Customer Service | Help | FAQ | PEP-Easy | Report a Data Error | About
Tip: To review the bibliography…

PEP-Web Tip of the Day

It is always useful to review an article’s bibliography and references to get a deeper understanding of the psychoanalytic concepts and theoretical framework in it.

For the complete list of tips, see PEP-Web Tips on the PEP-Web support page.

Spence, D.P. (2002). The Virtual Case Report. Psychoanal Q., 71(4):679-698.

(2002). Psychoanalytic Quarterly, 71(4):679-698

The Virtual Case Report

Donald P. Spence, Ph.D.

Reports of clinical happenings are coming under increasing suspicion because of their piecemeal nature and their problematic reliance on memory. Recent research on eyewitness testimony has raised the further concern that memory of an event can be easily and unwittingly influenced by something heard or seen after the fact. Once the psychoanalyst's memory has come under the influence of whatever theory is dominant, we can expect both an overselection of clinical happenings consistent with that theory, and an unwitting alteration of those that do not agree. Seemingly true case reports may be more virtual than veridical.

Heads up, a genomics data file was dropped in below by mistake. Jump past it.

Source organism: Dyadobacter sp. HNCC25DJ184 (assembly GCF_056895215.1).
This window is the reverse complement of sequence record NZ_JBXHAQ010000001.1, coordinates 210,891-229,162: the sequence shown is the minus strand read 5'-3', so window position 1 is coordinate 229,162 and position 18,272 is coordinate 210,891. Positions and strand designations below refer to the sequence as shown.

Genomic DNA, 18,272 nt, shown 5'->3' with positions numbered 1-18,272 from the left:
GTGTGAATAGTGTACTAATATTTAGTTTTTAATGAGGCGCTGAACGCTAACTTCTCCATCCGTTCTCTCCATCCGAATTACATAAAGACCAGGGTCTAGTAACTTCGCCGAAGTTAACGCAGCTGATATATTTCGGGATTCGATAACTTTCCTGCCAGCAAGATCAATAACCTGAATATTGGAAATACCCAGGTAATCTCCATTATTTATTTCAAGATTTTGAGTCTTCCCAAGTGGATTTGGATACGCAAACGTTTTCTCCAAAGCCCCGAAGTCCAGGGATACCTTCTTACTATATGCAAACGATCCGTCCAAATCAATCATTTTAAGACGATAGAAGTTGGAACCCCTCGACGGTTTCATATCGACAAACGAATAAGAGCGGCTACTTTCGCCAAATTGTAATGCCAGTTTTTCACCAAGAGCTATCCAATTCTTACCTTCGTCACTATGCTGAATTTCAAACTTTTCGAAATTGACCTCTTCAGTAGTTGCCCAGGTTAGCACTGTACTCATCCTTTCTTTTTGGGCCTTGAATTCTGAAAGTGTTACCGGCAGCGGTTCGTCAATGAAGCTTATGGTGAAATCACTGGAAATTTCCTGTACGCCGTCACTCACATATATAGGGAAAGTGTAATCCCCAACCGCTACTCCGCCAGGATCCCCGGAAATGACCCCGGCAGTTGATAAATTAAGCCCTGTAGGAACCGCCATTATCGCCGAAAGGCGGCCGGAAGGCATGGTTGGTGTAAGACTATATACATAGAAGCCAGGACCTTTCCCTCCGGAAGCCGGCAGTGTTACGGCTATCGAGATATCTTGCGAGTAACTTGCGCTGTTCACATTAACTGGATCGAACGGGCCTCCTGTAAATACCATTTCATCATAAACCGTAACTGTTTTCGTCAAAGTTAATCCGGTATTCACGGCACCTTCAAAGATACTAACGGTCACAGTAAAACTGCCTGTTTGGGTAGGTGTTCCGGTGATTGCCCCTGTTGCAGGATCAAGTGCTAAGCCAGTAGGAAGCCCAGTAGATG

[This is a summary or excerpt from the full text of the book or article. The full text of the document is available to subscribers.]

Copyright © 2020, Psychoanalytic Electronic Publishing, ISSN 2472-6982 Customer Service | Help | FAQ | Download PEP Bibliography | Report a Data Error | About

WARNING! This text is printed for personal use. It is copyright to the journal in which it originally appeared. It is illegal to redistribute it in any form.